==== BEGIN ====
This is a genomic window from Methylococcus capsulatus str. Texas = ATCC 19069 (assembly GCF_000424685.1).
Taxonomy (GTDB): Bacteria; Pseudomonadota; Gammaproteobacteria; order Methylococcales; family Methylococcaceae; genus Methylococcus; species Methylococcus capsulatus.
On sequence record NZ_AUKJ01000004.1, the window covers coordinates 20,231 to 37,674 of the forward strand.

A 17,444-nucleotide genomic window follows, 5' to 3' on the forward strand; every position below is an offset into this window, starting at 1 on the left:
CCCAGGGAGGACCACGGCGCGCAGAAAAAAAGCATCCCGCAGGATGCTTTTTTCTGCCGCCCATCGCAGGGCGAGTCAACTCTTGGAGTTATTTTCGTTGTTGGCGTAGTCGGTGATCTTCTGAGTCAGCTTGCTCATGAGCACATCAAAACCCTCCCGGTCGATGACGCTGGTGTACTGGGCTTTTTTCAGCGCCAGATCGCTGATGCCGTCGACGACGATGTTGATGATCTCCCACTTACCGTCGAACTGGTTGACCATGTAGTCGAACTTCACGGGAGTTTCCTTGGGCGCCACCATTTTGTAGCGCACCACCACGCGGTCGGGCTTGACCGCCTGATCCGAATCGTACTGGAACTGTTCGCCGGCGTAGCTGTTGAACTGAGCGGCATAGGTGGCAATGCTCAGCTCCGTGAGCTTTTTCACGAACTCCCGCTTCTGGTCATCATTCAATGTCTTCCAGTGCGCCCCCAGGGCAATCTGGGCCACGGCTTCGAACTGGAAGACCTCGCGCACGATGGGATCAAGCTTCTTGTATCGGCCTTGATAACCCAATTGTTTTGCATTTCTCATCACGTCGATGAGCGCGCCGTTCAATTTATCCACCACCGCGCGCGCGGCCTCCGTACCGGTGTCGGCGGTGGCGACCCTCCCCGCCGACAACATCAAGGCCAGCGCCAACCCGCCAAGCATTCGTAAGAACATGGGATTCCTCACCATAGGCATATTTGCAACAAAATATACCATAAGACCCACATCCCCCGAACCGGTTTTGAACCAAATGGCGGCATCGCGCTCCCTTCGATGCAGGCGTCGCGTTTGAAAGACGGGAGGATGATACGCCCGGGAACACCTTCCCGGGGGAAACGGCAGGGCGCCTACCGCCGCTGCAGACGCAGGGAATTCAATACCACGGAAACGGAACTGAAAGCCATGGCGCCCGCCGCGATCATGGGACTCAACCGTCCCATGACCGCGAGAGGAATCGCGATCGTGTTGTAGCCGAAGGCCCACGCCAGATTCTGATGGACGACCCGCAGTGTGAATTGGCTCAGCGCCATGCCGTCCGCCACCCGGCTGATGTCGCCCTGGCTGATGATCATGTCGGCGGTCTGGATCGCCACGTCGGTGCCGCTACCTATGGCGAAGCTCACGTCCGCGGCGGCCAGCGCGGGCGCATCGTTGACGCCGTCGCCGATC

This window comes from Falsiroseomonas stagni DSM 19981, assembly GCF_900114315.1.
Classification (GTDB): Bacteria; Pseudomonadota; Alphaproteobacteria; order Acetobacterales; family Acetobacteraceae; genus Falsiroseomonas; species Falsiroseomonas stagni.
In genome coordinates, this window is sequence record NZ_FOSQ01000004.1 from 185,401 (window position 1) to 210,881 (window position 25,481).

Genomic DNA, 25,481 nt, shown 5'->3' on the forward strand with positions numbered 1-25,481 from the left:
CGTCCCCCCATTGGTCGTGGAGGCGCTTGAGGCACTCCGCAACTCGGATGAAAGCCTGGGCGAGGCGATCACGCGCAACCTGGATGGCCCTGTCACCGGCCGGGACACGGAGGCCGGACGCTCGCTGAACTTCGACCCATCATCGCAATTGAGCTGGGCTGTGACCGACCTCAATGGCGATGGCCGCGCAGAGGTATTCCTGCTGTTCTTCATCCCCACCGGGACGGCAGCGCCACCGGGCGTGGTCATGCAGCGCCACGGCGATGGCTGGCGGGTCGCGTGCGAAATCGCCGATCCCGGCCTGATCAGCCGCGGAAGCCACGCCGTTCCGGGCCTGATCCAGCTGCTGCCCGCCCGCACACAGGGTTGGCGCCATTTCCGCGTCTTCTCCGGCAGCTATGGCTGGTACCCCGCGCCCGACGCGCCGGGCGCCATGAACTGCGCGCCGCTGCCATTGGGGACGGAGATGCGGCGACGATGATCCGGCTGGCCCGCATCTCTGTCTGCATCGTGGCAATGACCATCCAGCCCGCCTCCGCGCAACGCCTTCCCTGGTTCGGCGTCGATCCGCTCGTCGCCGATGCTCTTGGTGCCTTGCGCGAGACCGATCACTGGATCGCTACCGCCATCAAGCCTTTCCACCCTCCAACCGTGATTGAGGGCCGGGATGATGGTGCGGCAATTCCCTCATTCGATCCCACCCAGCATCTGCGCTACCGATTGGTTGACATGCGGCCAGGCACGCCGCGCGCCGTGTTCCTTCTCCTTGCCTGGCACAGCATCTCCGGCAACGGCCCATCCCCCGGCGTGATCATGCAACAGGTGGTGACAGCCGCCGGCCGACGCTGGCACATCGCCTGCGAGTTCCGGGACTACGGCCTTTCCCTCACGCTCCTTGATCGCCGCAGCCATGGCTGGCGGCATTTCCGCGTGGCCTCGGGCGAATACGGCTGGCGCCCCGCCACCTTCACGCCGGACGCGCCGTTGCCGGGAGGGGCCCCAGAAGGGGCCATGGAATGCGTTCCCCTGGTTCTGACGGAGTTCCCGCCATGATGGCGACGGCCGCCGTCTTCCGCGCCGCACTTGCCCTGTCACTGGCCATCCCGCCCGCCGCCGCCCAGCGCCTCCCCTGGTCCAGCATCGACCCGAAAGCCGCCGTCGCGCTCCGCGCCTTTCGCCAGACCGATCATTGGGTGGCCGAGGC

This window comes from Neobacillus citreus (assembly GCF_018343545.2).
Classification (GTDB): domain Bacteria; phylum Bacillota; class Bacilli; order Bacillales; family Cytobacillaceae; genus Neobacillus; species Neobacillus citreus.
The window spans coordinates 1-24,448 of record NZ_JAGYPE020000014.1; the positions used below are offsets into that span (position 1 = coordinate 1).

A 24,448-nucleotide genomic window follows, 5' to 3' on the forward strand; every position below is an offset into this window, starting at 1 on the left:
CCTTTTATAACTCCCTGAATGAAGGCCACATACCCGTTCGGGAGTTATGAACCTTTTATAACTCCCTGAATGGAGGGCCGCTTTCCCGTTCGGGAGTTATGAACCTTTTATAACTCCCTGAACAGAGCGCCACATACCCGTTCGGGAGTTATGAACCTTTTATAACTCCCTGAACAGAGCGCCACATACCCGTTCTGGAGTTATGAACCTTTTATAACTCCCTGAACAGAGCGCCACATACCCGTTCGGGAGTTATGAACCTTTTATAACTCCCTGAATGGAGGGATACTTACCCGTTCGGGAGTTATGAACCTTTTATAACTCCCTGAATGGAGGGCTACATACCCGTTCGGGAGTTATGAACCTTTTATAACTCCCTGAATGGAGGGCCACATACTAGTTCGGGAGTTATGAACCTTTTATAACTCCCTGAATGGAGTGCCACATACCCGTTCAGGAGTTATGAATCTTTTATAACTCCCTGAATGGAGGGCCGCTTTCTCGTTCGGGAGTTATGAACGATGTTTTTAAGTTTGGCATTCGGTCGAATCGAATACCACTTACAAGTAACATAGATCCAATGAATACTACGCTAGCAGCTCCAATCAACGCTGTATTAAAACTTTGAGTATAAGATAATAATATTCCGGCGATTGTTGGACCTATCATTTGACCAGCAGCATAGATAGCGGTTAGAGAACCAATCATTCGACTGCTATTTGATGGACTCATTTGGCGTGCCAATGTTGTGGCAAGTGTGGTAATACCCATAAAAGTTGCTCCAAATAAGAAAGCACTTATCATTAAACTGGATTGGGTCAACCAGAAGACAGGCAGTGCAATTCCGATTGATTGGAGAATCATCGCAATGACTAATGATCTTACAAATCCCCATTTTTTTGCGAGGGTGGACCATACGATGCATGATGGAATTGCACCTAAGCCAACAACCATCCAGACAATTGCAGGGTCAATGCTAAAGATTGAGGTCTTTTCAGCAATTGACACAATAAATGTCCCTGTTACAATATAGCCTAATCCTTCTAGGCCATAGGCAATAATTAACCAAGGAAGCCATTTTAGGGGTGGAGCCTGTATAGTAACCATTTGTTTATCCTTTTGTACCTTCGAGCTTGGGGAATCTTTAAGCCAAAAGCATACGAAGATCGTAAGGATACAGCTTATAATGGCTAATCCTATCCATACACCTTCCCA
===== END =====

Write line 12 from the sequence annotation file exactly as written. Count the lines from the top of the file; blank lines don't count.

Classification (GTDB): domain Bacteria; phylum Bacillota; class Bacilli; order Bacillales; family Cytobacillaceae; genus Neobacillus; species Neobacillus citreus.